About Energy Transition India (ETI)

ETI strategic conference, a step towards Net Zero

 

In the future, green hydrogen, hydrogen produced with renewable energy resources, could provide developing countries with a zero-carbon energy carrier to support national sustainable energy objectives. To achieve policy makers and investors have to work closely together. Developing countries with good renewable energy resources could produce green hydrogen locally, generating economic opportunities, and increasing energy security by reducing exposure to oil price volatility and supply disruptions.

 

As green power takes precedence in the global scheme of things, the Indian government has already kick-started its green hydrogen journey.

 

On 15 August 2021, Prime Minister of India Narendra Modi, flagged the launch of a National Hydrogen Mission and announced his decision to transform India into a global hub for green hydrogen production and export.

 

India recently announced a draft policy mandating that green hydrogen account for 10% of the overall hydrogen needs of refiners by 2023-24. For the fertiliser sector, the requirement is around 15%. The country also plans to increase its non-fossil energy capacity to 500 GW by 2030 and meet 50% of its energy requirements from renewable energy by 2030.

 

Wind and solar power are cheap, climate-friendly, and set to become mainstays of future energy supplies. Under the rooftop solar programme Phase-II, a total of 5.7GW solar capacity has been set up as on November 30 in India. 52 solar parks have been sanctioned with a cumulative capacity of 37.92GW in 14 States of India. Energy researchers assume that wind and solar power will become 20-50% cheaper by 2030 as the technology develops.

 

India's renewable energy sector is expected to boom with a likely investment of over $15 billion in 2022 as the government focuses on electric vehicles, green hydrogen, manufacturing of solar equipment as well as achieving the ambitious 175GW renewable capacity target.

 

The National Renewable Energy Laboratory’s detailed analysis suggested that India’s storage technologies’ capacity could reach between 180 GW and 800 GW, representing between 10% and 25% of total installed power capacity by 2050. The storage energy capacity would be between 750 GWh and 4,900 GWh by 2050. 

 

India will need four lakh EV charging stations by 2026 to meet the expected 20 lakh vehicles on the road. Electric vehicle charging stations (EVCSs) with solar rooftop photovoltaic (SRTPV) facility are economically more viable than those with grid. 

 

According to the market estimates, India generates more than 50,000 tons of lithium-ion battery waste every year and it is growing in the range of 40-80 per cent depending on different models used for computing electric vehicle growth in India. 30 per cent of the value of a lithium-ion battery cell is the value of metals which make it up, which include cobalt, lithium, nickel, and graphite.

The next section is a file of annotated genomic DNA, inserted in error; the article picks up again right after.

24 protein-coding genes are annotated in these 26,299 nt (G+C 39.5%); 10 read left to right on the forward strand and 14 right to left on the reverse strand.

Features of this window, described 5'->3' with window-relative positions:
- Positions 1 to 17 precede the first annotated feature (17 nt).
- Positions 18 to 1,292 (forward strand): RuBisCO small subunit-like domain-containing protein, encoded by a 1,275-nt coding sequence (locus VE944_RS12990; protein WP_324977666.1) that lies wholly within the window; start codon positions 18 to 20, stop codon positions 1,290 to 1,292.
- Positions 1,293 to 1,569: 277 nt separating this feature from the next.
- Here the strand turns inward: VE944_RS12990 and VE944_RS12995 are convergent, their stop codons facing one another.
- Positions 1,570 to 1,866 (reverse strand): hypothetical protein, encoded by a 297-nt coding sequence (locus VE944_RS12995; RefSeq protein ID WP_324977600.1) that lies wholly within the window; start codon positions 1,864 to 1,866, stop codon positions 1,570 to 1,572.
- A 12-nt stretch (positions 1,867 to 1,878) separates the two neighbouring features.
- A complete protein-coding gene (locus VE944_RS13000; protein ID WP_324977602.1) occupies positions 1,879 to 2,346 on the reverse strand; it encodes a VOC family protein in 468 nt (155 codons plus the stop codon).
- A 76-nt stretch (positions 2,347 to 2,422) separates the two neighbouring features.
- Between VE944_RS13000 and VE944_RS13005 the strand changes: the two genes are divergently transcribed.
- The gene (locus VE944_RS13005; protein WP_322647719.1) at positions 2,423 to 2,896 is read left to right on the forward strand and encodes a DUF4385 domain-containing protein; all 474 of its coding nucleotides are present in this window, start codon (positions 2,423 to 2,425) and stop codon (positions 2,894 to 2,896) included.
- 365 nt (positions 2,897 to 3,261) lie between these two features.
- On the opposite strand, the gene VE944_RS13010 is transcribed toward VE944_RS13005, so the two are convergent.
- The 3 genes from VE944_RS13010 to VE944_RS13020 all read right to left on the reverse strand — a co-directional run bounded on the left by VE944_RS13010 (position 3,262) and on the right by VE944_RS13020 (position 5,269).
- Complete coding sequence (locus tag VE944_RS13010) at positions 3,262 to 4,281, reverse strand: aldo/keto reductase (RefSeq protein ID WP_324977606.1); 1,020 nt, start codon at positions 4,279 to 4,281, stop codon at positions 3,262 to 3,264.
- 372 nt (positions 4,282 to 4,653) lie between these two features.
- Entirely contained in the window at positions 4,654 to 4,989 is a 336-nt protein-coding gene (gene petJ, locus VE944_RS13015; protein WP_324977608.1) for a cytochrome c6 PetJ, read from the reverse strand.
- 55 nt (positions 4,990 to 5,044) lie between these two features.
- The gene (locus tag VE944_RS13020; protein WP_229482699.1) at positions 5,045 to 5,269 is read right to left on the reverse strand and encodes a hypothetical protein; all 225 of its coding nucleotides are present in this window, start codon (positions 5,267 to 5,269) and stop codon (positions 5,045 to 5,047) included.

Energy researchers assume that wind and solar power will become 20-50% cheaper by 2030 as the technology develops. It would be cheapest to generate about 76% percent of global energy demand with solar power and 20% with wind power. About 7% of global electricity demand is now met by wind power. India added 2,835 MW of solar capacity in the third quarter (Q3) of the calendar year (CY) 2021. 

 

CoP26 commitment by India:

 

  • to raise the non-fossil fuel based energy capacity of the country to 500 GW by 2030

  • by 2030, 50% of the country’s energy requirements would be met using renewable energy sources.

  • the country will reduce the total projected carbon emission by one billion tonnes between now and the year 2030.

  • the carbon intensity of the economy would be reduced to less than 45% by 2030,

  • the country would become carbon neutral and achieve net zero emissions by the year 2070


Innovative Concepts is pleased to launch the Energy Transition India, an international conference & exhibition to discuss the critical subject. The event aims at creating a platform & act as a bridge between regional leaders, organizations & stake holders to jointly discuss the strategies, technology implementation & adaptability, to work towards making an impact for reducing the CO2 footprint for a sustainable, greener & better world. 

 

Join us in the journey of Energy Transition India. 

The Hydrogen Dialogue take away: 

  • Learn about the near-term growth potential of hydrogen & the potential for hydrogen in power generation, transportation, heavy industry, steel production, fertilizer/petrochemicals, and more.

  • Focus on the industry supply chain

  • Understand future market opportunities for buyers and sellers of hydrogen

  • Hear from key groups of stakeholders: hydrogen producers, supply chain, project developers, and investors

  • Explore where demand will come from

  • Discuss the investment outlook for hydrogen projects at scale

  • Look to the future: explore new directions in public-private partnerships and policy supporting the growth of hydrogen infrastructure

The Renewable Dialogue take away: 

  • Conserve fossil fuels: To conserve the lifespan of non-renewable fossil fuels, which is anticipated to deplete further.

  • Slow and reverse climate change: Switching to renewable energy sources to produce electricity which will help the planet by slowing and even reversing climate change 

  • Reduce severe weather: Reversing the effects of climate change

  • Minimize fuel dependency: use of large-scale renewable energy technologies diversifies our energy supply, minimizing our dependence on imported fuels

  • Economic and job development: Creating economic growth and jobs in the manufacturing and installation industries as well as the sustainable energy industry